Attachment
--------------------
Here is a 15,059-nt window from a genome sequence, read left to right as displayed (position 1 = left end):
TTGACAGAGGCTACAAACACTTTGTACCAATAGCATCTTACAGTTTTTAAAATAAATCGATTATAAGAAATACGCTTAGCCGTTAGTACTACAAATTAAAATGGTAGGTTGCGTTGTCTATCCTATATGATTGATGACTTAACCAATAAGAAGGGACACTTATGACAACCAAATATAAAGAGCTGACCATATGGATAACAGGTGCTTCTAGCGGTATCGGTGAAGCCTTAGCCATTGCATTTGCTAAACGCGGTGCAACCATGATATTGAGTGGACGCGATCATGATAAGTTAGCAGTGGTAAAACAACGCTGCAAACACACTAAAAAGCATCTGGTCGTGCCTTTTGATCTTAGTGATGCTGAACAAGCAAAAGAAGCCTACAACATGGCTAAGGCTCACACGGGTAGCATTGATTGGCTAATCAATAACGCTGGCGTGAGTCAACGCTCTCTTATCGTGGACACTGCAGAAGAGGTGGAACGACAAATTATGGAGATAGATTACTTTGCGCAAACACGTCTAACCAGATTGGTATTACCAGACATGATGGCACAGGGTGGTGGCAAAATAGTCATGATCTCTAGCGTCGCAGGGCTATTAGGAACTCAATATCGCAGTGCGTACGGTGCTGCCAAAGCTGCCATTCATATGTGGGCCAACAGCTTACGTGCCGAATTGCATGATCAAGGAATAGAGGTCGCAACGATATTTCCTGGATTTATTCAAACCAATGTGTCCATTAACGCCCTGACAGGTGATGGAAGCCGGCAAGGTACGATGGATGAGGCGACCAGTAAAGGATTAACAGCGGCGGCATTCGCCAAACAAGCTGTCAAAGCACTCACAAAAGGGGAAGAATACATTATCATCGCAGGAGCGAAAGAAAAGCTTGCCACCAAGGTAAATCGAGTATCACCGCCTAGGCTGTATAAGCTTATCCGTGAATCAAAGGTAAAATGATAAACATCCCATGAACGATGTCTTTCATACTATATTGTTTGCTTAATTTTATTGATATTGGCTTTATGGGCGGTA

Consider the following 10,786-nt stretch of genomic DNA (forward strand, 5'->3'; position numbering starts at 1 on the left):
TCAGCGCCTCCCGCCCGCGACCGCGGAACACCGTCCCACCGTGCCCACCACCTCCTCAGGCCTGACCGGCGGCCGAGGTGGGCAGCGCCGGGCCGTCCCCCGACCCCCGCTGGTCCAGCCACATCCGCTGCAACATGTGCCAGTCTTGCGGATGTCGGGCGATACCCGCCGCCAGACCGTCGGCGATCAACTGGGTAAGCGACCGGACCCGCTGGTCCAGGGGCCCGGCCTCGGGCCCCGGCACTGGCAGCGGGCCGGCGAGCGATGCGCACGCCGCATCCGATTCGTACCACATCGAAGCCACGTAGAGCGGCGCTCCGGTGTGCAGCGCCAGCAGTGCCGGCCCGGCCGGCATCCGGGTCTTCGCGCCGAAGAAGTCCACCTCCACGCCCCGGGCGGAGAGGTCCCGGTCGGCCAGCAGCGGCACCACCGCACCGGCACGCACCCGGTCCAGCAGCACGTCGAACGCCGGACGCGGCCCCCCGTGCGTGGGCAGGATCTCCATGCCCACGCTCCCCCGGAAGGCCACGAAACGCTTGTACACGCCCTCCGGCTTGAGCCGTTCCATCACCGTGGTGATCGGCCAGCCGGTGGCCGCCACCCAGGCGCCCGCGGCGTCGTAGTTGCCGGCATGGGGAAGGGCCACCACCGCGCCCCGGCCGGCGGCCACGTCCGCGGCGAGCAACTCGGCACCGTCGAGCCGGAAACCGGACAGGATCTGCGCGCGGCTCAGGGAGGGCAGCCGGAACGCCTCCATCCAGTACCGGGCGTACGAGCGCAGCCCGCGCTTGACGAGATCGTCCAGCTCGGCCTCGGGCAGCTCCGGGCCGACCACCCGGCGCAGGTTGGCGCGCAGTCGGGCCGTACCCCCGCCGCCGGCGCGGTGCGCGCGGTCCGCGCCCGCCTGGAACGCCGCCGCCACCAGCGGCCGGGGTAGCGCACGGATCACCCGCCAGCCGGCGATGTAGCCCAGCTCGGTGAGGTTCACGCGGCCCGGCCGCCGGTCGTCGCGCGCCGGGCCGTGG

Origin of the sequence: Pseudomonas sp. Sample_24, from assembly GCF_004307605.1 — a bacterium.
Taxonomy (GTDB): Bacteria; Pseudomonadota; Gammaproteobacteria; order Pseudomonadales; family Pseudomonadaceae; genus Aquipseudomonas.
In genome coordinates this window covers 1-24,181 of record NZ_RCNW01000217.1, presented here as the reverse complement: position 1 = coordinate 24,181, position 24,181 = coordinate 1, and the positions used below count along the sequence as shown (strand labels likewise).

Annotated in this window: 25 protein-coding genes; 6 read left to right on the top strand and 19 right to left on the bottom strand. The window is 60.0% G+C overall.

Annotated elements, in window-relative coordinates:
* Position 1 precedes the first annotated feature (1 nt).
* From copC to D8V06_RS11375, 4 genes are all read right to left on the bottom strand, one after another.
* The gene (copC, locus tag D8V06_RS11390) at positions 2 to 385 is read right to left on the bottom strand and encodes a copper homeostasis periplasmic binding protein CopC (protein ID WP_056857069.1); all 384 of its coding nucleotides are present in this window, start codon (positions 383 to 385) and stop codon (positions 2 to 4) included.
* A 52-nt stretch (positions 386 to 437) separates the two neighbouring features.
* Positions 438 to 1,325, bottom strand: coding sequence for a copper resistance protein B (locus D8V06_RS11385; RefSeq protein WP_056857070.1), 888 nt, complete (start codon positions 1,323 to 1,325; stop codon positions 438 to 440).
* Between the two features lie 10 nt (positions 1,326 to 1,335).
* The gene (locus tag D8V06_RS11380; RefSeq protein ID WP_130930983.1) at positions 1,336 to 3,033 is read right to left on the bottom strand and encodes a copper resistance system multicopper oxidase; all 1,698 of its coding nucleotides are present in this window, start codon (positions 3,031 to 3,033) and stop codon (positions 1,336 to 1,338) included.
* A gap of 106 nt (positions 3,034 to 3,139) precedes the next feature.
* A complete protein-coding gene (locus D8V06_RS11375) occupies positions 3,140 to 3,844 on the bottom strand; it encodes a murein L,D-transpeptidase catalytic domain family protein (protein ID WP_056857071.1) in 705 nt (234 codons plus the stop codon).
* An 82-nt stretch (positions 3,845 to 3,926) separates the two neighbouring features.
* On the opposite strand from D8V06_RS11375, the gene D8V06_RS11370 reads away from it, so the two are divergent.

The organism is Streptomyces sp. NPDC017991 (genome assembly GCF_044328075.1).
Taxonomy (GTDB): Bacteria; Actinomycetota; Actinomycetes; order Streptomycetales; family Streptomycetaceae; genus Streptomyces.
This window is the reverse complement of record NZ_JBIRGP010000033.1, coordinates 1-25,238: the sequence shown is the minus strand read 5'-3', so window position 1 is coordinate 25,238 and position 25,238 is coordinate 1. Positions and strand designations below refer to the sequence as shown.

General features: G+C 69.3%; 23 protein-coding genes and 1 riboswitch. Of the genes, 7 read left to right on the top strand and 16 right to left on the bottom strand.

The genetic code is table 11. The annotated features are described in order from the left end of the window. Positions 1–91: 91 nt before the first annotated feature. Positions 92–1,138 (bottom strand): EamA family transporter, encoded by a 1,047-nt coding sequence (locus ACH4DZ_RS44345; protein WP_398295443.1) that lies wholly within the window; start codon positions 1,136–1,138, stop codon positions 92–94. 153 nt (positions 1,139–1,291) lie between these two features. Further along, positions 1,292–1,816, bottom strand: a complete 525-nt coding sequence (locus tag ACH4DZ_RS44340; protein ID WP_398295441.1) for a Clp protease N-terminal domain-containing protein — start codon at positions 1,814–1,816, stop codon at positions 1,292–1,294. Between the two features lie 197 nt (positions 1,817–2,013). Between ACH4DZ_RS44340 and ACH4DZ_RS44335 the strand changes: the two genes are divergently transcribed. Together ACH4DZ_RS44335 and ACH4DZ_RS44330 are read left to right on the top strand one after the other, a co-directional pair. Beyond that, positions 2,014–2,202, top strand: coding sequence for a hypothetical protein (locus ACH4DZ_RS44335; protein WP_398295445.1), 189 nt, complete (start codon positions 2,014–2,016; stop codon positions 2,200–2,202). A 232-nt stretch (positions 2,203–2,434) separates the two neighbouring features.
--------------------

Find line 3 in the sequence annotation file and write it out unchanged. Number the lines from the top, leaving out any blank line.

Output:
Consider the following 10,786-nt stretch of genomic DNA (forward strand, 5'->3'; position numbering starts at 1 on the left):